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Bump stock ban given final approval in Md.

An employee of a North Carolina gun shop demonstrates how a bump stock works in February 2013. It’s unclear whether bump stocks fall under a federal law that indemnifies manufacturers of guns and ammunition as well as ‘a component part of a firearm or ammunition’ from litigation. (Allen Breed/AP file photo)

An employee of a North Carolina gun shop demonstrates how a bump stock works in February 2013. It’s unclear whether bump stocks fall under a federal law that indemnifies manufacturers of guns and ammunition as well as ‘a component part of a firearm or ammunition’ from litigation. (Allen Breed/AP file photo)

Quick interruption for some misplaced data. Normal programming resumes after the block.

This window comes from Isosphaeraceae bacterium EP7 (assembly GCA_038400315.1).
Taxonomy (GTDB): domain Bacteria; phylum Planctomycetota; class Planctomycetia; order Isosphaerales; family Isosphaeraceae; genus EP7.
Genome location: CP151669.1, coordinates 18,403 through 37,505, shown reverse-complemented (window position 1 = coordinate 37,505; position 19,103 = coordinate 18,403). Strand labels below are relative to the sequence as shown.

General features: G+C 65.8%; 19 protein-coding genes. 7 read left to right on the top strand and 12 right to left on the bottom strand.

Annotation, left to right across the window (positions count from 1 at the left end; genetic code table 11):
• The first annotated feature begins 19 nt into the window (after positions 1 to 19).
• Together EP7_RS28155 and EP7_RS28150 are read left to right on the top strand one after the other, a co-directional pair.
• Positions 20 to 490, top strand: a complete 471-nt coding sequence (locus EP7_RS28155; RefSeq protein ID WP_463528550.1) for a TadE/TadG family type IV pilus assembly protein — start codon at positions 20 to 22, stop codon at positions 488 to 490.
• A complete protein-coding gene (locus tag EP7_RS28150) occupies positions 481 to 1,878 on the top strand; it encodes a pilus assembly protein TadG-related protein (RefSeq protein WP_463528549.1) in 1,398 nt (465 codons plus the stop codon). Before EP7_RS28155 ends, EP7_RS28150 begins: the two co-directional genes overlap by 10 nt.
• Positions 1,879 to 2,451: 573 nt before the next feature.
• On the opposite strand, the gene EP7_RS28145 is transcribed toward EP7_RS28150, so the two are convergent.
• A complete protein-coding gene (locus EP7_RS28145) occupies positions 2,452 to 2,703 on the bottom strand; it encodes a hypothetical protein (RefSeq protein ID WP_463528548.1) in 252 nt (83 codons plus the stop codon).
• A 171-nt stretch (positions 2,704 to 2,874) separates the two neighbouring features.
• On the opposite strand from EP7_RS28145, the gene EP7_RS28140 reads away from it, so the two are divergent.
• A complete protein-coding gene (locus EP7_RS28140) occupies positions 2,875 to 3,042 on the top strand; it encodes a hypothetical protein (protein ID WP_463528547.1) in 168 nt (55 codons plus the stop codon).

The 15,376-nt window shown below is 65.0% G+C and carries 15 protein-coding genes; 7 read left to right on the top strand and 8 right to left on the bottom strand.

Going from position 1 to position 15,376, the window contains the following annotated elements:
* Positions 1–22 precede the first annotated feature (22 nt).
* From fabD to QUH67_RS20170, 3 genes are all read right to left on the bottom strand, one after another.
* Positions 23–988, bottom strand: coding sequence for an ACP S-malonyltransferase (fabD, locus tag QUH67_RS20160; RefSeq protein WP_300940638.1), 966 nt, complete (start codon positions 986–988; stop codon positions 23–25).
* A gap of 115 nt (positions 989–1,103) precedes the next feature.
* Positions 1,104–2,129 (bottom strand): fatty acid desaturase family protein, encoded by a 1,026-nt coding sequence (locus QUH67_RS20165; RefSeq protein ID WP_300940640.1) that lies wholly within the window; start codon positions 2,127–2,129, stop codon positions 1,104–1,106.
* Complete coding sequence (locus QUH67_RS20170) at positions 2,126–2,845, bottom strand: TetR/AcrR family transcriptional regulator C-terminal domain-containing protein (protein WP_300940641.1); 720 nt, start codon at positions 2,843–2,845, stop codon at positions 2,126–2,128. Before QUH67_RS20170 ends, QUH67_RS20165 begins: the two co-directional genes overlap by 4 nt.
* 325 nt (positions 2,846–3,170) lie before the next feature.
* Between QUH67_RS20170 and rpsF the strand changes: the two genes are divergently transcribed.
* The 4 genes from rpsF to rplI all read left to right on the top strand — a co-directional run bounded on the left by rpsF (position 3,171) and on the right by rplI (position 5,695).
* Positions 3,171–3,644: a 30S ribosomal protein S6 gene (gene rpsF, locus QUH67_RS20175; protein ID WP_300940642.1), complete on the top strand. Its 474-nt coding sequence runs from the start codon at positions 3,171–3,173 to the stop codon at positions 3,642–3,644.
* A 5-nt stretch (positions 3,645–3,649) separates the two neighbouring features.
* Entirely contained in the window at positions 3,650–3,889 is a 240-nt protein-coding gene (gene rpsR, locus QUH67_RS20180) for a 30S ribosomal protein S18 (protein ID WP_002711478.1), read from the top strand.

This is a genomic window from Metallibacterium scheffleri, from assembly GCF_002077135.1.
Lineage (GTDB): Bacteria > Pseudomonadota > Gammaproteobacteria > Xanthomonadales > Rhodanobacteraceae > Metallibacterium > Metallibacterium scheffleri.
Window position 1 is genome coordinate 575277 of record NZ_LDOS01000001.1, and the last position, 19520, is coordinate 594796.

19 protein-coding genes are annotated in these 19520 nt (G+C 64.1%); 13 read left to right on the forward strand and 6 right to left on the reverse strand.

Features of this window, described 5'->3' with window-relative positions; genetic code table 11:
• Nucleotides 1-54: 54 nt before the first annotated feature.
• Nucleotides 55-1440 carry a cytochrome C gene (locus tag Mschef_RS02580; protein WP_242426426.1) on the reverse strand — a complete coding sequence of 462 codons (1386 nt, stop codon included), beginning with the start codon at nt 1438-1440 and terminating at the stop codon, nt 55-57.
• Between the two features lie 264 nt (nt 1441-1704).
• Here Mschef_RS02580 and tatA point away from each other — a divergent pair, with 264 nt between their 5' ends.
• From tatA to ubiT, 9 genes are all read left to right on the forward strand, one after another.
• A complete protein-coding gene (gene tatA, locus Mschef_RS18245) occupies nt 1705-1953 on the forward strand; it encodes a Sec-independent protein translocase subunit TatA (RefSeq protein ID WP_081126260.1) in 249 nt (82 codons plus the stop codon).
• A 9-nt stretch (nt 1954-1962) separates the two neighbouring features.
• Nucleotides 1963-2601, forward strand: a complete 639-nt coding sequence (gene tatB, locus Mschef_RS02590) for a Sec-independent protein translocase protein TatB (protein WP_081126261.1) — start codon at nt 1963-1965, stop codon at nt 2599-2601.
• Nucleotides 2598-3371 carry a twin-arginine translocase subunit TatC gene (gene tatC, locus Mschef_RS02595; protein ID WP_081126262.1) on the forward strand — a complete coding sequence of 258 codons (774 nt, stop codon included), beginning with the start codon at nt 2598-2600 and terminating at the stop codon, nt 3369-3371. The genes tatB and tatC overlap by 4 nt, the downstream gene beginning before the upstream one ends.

ANNAPOLIS — A ban on devices that can increase a semi-automatic rifle’s firing rate has cleared the Maryland General Assembly.

The bill was approved by the Senate on Wednesday, sending it to Gov. Larry Hogan who has said he will sign it.

The measure bans bump stocks. They can make a semi-automatic rifle’s firing rate nearly fully automatic.

Bump stocks were used in the mass shooting in Las Vegas last year that killed 58 people and wounded more than 800.

The measure is one of a variety of gun bills considered in the General Assembly this year. Another bill that has been advancing would enable judges to order people to temporarily give up their weapons, if they are found to pose an immediate threat. The measured is referred to as “red flag” legislation.